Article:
The El Cañizar de Villarquemado reconstructions provide a detailed picture of the response of western Mediterranean climate and vegetation to changes in external forcing in this sensitive region over a long period of time. It would be useful to generate quantitative reconstructions from other long records because preliminary comparisons with Lago di Monticchio and Lake Ohrid indicate some complexity in the response of climate to changes in external forcing within the circum-Mediterranean region. However, given that the largest impact of glacial-interglacial changes in atmospheric circulation is likely to be on precipitation and plant-available moisture, it will be important to take account of the impact of changing [CO2] in these reconstructions.

ACKNOWLEDGMENTS

DW and SPH acknowledge support from the ERC-funded project GC2.0 (Global Change 2.0: Unlocking the past for a clearer future, grant no. 694481). PG-S, GG-R, and SPH acknowledge support from the Spanish Ministerio de Economia y Competitividad for the project CGL2015-69160R “Dinámica, Monitorización y Calibración de la vegetación Mediterránea en respuesta al Calentamiento Global en series temporales largas (DINAMO3),” as well as for CGL2012-33063 and CGL2009-07992. ICP acknowledges support from the ERC-funded project “Re-inventing Ecosystem and Land-surface Models (REALM),” grant no. 787203. This research is a contribution to the Imperial College initiative on Grand Challenges in Ecosystems and the Environment (ICP). We thank Jon Lloyd for advice on the implementation of convex hulls, and Maria Dance for the implementation of GWR. We also thank the PaleoIPE team for multi-proxy reconstruction and discussion regarding the El Cañizar de Villarquemado sequence; Maria Leunda, Josu Aranbarri, and Héctor Romanos for providing additional surface pollen samples; and Miguel Sevilla Callejo for the Iberian Peninsula and El Cañizar de Villarquemado vegetation maps of Figure 2. We thank Patrick Bartlein and Hugues-Alexandre Blain for helpful comments on the manuscript.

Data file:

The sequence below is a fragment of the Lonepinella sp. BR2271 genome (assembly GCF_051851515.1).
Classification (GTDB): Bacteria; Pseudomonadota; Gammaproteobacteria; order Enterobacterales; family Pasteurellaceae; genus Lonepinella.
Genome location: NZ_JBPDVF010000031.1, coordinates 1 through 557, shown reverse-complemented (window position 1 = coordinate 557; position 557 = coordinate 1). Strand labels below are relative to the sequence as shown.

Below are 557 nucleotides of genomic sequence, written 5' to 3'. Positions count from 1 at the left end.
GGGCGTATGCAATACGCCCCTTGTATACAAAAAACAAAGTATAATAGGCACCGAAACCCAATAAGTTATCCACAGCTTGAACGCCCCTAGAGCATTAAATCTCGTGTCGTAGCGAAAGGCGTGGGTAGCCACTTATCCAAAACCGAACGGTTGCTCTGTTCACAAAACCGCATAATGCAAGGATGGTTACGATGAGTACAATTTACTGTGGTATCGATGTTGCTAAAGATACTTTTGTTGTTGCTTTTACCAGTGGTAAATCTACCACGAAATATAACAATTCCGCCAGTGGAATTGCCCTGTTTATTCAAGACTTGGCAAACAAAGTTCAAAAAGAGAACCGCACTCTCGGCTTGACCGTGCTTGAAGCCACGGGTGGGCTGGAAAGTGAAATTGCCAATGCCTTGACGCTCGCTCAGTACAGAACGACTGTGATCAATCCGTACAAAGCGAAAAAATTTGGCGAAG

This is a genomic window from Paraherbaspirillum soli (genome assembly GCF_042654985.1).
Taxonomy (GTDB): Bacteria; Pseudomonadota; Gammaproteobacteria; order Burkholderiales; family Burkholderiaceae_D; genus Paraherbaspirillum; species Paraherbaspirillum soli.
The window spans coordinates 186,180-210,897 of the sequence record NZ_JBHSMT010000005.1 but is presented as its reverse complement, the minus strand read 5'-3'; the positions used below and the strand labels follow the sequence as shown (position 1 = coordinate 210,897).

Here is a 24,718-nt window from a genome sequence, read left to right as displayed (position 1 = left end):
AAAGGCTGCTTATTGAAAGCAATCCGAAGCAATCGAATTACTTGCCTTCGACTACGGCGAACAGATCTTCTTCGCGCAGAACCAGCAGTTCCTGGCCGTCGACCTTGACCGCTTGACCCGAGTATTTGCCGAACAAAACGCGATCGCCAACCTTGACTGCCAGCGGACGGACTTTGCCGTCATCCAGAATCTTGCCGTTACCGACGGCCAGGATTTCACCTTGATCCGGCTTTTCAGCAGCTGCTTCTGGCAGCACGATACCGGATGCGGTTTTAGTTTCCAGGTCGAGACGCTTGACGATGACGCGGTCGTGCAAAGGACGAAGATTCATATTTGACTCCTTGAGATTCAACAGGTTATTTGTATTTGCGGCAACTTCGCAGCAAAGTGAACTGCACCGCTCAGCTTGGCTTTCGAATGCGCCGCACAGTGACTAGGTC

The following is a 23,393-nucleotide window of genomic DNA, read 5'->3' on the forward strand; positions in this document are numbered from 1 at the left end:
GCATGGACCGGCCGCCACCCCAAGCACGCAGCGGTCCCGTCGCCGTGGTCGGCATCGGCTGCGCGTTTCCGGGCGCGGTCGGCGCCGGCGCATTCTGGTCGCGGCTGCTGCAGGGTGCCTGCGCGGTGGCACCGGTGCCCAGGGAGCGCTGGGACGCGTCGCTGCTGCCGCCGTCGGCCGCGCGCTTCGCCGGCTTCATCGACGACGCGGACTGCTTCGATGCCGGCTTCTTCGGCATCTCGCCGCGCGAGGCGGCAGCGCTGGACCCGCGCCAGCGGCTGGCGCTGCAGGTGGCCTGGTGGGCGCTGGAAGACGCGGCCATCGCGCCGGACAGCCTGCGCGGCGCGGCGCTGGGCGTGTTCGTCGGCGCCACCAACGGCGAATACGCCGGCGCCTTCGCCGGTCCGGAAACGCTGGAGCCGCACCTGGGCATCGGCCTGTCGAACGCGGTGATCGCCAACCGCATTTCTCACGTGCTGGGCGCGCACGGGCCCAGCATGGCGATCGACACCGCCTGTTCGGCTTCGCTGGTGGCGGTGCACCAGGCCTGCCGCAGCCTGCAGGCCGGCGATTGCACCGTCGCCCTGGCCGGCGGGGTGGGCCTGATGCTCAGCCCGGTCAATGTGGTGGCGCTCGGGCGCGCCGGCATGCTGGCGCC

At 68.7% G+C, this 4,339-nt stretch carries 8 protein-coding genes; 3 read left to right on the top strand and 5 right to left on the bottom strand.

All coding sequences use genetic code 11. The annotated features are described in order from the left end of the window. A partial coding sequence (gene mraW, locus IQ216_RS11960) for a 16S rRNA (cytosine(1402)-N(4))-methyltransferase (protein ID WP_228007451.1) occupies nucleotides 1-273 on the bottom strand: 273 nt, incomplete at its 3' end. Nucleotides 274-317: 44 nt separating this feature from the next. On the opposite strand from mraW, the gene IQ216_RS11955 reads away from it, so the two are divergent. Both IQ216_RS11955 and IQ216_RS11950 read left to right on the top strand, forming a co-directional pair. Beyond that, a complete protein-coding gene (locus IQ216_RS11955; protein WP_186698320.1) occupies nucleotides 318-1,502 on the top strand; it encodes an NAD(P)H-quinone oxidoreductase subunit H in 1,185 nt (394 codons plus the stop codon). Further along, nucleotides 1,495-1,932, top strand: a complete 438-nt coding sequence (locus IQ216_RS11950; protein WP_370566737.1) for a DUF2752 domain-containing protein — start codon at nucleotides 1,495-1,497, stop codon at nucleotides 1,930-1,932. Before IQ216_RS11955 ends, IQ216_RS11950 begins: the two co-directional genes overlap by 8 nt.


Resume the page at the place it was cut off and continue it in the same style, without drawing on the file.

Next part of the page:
SUPPLEMENTARY MATERIAL

The supplementary material for this article can be found at https://doi.org/10.1017/qua.2020.108

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Figure 0

Figure 1. Map showing the location of El Cañizar de Villarquemado and the distribution of modern pollen samples used in the calibration. The background map shows the climatological (1961–1990) mean temperature of the coldest month (MTCO, °C). Modern pollen data from Harrison (2019) and modern climate data from the CRU CL 2.0 gridded dataset (New et al., 2002).

Figure 1

Figure 2. Vegetation map of El Cañizar de Villarquemado area showing dominant tree species, surface area of the basin and location of the core site.

Figure 2

Table 1. Summary statistics for the first three axes of CCA in the modern pollen dataset. The analysis was based on 6458 sites, 195 taxa, and three bioclimatic variables: mean temperature of the coldest month (MTCO, °C), growing degree days above 0°C (GDD0), and the moisture index (MI). Summary statistics for the ANOVA-like permutation test (999 permutations) are also shown.

Figure 3

Table 2. Summary statistics for the ANOVA-like permutation test (999 permutations) of partial CCA in the modern pollen dataset. Partial CCA analysis used each predictor in turn, with the other two predictors as covariates.

Figure 4

Figure 3. Simplified stratigraphic and pollen diagram from El Cañizar de Villarquemado (a more complete diagram is given in González-Sampériz et al., 2020). The first column shows changes in inferred sedimentary environments, including the alternation between lacustrine and non-lacustrine conditions. The simplified pollen diagram shows the changing abundance of conifers, mesophyte trees, Mediterranean, and steppe taxa. We also show the changing abundance of aquatics and Polypodiales. The final column shows the biodiversity index (Hill's N2). The transitional phase at the beginning of MIS 5 corresponding to the Zeifen-Kattegat Oscillation is labelled Zeifen in the column showing the marine isotopic stages.